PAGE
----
Alumni Spotlight: Alana Harris HD ’15

Alana Harris teaching her students

A lawyer turned passionate teacher, Alana Harris sat down with us to talk about her Human Ecology experience and career-related experiences. Alana graduated in 2015 as a Human Development major with a minor in Portuguese and Brazilian studies. Her older sister also studied  Human Development, and she has always loved psychology and working with kids. Alana’s Cornell experience consisted of amazing professors like Dr. Moss in Psychology 101, Dr. Gilovich, and Dr. Harry Segal. Throughout her years, she was able to build a strong network of hardworking people and friends on a beautiful campus. When asked about how Human Ecology impacted the way she works and interacts with others, she mentioned the interdisciplinary approach. 

Being able to weave in different policy issues into her psychology and child development classes helped lead to discovery of concepts of social justice and impacts how she works as a teacher today. 

In the past decade, Harris has traveled to Brazil and worked as a volunteer English teacher, attended UVA Law School, danced throughout college as President of Shadows Dance Troupe, and is now reconnecting with her love for working with children. As a very social justice-oriented person, she went into law school with a desire to combine her psychology background with equality, but found that the day-to-day of law wasn’t the right fit. She needed to be social while also making an impact. 

So, when she visited Uncommon Schools in Brownsville, Brooklyn, Alana felt something stick with her and trusted her gut. Still working at a big law firm, she quit after finding out the school had an opening. And now, she fights for these kids who had no one fighting for them before, everyday.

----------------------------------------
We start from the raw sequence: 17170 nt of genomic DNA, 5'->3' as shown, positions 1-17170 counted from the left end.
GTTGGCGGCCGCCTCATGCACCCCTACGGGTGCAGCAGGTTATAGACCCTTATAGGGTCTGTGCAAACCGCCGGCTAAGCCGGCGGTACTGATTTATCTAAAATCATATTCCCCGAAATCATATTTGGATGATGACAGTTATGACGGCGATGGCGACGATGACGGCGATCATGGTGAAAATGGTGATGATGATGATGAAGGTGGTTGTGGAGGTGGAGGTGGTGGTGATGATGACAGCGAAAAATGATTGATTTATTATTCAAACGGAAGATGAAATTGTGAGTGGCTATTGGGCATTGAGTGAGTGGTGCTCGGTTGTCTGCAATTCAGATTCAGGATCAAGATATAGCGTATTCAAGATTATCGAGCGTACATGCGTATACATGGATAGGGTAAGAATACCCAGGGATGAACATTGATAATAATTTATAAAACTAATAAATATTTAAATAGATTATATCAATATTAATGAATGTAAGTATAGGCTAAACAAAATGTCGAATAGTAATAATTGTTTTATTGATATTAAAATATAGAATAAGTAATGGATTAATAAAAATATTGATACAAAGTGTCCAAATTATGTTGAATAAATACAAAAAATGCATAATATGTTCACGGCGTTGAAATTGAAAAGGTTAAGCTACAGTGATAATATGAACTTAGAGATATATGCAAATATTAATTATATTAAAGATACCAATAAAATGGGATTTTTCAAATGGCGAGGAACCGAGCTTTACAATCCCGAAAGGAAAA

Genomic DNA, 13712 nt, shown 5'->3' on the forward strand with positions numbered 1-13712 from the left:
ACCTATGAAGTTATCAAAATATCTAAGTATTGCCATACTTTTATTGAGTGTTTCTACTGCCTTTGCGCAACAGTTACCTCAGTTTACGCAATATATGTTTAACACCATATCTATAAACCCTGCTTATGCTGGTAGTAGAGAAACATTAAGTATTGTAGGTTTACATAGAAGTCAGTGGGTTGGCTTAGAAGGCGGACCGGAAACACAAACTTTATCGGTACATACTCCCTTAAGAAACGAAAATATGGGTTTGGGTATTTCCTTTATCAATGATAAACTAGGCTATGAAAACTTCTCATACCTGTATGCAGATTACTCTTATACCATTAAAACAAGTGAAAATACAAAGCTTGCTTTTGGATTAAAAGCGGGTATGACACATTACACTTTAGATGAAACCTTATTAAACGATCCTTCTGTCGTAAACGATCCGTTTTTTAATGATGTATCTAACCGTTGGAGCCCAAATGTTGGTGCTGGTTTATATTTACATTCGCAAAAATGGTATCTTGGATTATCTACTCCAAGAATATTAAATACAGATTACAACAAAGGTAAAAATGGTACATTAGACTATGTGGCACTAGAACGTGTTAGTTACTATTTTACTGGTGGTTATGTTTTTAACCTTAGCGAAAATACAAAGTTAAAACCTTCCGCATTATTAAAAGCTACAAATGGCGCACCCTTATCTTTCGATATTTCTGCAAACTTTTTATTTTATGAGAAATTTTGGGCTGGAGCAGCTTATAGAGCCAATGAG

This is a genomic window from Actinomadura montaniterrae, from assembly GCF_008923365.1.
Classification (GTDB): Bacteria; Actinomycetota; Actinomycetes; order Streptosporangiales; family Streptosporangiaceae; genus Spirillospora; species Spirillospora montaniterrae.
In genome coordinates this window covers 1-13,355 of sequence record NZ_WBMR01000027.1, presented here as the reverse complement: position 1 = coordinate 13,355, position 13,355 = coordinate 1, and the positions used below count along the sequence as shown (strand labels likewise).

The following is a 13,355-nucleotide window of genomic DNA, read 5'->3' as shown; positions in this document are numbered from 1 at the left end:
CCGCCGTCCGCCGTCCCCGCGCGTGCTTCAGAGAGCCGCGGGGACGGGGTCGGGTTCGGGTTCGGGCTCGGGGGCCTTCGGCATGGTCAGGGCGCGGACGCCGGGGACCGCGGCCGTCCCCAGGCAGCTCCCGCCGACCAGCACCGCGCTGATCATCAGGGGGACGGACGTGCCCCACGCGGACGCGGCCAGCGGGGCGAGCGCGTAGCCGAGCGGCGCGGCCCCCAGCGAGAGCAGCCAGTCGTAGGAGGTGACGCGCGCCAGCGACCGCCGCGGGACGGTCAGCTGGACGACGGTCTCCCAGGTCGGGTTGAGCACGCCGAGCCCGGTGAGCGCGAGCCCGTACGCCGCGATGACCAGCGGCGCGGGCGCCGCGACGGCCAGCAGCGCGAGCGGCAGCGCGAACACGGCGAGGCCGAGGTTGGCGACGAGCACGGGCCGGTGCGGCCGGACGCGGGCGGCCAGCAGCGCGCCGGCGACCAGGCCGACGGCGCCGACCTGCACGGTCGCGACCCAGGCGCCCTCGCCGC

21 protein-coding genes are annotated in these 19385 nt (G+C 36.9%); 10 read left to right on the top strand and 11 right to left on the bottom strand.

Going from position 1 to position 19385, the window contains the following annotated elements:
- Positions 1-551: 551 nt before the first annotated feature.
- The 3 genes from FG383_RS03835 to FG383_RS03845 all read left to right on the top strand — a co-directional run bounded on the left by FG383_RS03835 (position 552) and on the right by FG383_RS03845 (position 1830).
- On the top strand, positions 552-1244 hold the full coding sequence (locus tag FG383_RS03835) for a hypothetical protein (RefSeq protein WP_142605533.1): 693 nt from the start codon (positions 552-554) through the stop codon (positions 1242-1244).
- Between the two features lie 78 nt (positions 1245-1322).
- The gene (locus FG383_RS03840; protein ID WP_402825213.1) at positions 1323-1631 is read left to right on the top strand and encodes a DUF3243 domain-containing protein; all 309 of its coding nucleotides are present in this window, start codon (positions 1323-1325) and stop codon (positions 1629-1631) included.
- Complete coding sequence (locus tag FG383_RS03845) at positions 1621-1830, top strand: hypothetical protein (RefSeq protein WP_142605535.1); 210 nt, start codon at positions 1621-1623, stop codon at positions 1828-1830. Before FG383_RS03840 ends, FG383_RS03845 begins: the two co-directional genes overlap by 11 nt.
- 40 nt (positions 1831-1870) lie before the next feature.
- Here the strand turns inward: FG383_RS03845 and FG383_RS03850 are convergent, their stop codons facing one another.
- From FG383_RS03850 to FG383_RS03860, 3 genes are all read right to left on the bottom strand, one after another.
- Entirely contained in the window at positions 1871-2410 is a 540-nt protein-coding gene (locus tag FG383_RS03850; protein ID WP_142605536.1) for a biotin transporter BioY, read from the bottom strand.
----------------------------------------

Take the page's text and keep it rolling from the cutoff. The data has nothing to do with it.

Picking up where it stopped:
Although she has been so fulfilled in her new work, this shift from law to teaching was painful for Alana. She explained how she came  to terms with the idea that working as a lawyer wasn’t the place for her but there were conflicts and expectations stopping her from stepping away. She wanted to push gender boundaries and attend law school, but found such a strong pull towards teaching, despite its more female roots. 

When her tour of Uncommon Schools was coming to an end on that first day, she saw the quote “If not now, then when? If not you, then who?” After taking the risk and making the career switch, Alana found passion once again. She pushes the importance of mentorship throughout her entire career as a student, lawyer, and teacher. With two older sisters and inspirational educators surrounding her at work, she’s been able to move through different phases of life with great resources and confidence. She has learned so much about being proactive. She suggests to all Human Ecology students today to seek people out and advocate for themselves, continuing to grow a strong network built on community and trust.